19.27 We again asked that the Policy Framework for Defence Cooperation and document 15585/14, the EU Cyber Defence Policy Framework, be deposited forthwith in the normal way: i.e., with a full Explanatory Memorandum, properly summarising the document in question and setting out the Government's views in detail, explaining how they meet UK objectives and safeguard any relevant "red lines". We regarded this as particularly important given the clear evidence (see our previous Report) that the UK continued to have to be a restraining force against those among the Member States and in the institutions who maintained their long-standing ambition to develop a full-blown, self-standing EU defence capability.

19.28 Looking ahead, and bearing in mind that Parliament would be dissolved at the end of March, prior to the 7 May General Election, that the main discussions are to take place at the 8 May 2015 Foreign Affairs (Defence) Council, and that the Committee might not have been established prior to the June 2015 European "Defence" Council, we asked the Ministers to provide their next update no later than 21 February, i.e., immediately after the 18-19 February 2015 Defence Ministers' "informal meeting" to which they referred. This update should include information on how, in all the circumstances, UK interests were to be safeguarded.

19.29 We had already noted that an Action Plan on the EU Comprehensive Approach was to be developed before the end of the first quarter of 2015, and made it clear that we expected the Minister for Europe to provide information between now and then on what was being considered, and to deposit the final version for scrutiny.

19.30 The Ministers also mentioned the development of a formal road map for implementation of "Train and Equip". Given the timing considerations referred to above, we asked for that update also to include a situation report on the development of these proposals, and how they envisaged their being scrutinised prior to adoption.

19.31 We also noted that, in future, when we asked for a "read-out" of "informal" Defence or Foreign Affairs Councils, we expected it to be provided in a timely fashion: it was for the Committee, not the Government, to decide whether "decisions" had been made or issues "moved forward significantly".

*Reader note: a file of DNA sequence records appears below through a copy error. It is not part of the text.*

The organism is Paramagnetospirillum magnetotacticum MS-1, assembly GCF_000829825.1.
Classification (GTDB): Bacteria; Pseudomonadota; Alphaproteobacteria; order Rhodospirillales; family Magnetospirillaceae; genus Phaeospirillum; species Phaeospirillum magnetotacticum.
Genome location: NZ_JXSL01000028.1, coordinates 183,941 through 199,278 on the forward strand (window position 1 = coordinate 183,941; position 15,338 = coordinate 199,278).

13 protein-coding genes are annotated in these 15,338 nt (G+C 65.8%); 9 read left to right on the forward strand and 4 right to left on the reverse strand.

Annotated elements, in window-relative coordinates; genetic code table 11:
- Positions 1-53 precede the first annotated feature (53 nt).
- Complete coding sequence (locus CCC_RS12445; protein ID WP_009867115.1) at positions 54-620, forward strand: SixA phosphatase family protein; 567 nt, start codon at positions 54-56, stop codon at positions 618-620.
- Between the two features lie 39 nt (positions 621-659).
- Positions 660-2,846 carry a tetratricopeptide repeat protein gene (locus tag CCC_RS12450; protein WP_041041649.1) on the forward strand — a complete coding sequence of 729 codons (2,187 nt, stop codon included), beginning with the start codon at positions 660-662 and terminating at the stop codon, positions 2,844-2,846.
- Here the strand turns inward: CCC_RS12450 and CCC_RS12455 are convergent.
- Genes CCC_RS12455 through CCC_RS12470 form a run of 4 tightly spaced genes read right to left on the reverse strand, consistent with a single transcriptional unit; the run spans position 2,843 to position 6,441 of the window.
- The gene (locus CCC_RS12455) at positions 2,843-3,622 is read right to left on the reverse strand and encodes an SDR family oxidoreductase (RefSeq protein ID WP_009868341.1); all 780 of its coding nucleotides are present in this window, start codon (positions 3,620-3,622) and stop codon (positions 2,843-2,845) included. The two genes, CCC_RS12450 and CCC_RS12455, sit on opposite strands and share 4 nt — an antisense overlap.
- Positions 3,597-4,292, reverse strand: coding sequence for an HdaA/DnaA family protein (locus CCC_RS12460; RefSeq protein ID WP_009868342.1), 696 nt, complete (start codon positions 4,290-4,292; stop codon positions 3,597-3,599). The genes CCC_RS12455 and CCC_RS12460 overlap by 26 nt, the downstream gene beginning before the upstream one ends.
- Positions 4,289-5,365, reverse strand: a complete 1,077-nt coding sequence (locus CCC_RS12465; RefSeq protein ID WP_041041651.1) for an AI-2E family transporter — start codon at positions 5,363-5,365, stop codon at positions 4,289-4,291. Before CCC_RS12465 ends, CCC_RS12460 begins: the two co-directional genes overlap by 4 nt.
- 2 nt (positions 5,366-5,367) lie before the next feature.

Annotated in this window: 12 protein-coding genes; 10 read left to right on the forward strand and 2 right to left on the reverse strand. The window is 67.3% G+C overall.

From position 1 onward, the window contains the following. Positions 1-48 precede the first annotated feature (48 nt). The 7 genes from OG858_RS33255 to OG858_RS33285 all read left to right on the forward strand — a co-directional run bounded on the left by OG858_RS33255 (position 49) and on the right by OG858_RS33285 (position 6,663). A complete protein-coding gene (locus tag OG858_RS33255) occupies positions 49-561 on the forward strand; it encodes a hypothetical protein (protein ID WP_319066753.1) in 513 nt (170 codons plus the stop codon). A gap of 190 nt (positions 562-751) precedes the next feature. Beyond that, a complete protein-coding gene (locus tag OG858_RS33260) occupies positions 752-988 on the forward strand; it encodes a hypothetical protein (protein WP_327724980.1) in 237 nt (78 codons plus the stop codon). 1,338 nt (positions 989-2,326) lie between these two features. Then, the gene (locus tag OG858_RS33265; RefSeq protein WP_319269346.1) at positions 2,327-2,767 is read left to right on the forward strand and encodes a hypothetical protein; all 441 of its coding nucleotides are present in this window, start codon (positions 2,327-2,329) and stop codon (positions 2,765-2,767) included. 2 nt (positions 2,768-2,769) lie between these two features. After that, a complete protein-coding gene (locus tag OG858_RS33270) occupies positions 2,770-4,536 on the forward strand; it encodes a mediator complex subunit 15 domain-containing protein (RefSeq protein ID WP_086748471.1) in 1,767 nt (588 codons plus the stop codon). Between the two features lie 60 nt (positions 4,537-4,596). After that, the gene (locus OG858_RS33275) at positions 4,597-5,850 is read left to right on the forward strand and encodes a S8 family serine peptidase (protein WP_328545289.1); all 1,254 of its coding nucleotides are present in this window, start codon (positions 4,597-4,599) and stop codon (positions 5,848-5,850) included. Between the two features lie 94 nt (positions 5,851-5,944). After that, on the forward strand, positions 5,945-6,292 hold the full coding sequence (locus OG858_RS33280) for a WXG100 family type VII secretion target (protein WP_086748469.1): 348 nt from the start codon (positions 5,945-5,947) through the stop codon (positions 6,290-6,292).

19.32 We again drew the situation to the attention both of the House and of the Defence and Foreign Affairs Committees.[82]

The Ministers' letter of 4 March 2015

19.33 As well as their promised further update on objectives for the June European "defence" Council, following the 18-19 February "informal Defence Ministers' meeting, the Ministers (Mr David Lidington and Mr Julian Brazier) respond to the requests for additional information contained not only in the Committee's report of 15 January 2015 but also in its 10 December 2014 on the European Defence Agency (EDA).[83]

19.34 They do so as follows:

DEFENCE INFORMAL - 18-19 FEBRUARY 2015

    "EU Defence Ministers met in Riga on the 18th and 19th of February for an informal discussion on Defence, Minister for Reserves Mr Brazier represented the UK. The meeting began with a discussion on the June 2015 European Council on Defence. High Representative Mogherini said that she would report in April against the taskings from the December 2013 European Council and saw five further potential areas of focus, higher levels of defence spending, improved co-operation in capability development, exploitation of 'dual use' research, development of the 'train and equip' concept, and improved EU-NATO co-operation. The Minister welcomed the intention to take stock of progress on the decisions made at the December 2013 European Council and, along with others, stressed the need for closer EU-NATO co-operation. He also emphasised the importance of respecting divisions of competence between Commission and Member States in security and defence matters.

    "A discussion on Hybrid Warfare was opened by the NATO Secretary General, whose presence was welcomed by several Member States including the Minister, who said that the EU had a constructive role to play, using its political, diplomatic and economic instruments to complement the military response that could be offered by NATO. On CSDP Operations, the Minister emphasised UK support for EUFOR ALTHEA in Bosnia-Herzegovina and for EUNAVFOR ATALANTA, the counter-piracy mission off Somalia. The next meeting of Defence Ministers will be alongside their Foreign Minister counterparts in the Foreign Affairs Council on 18 May."

JUNE 2015 EUROPEAN COUNCIL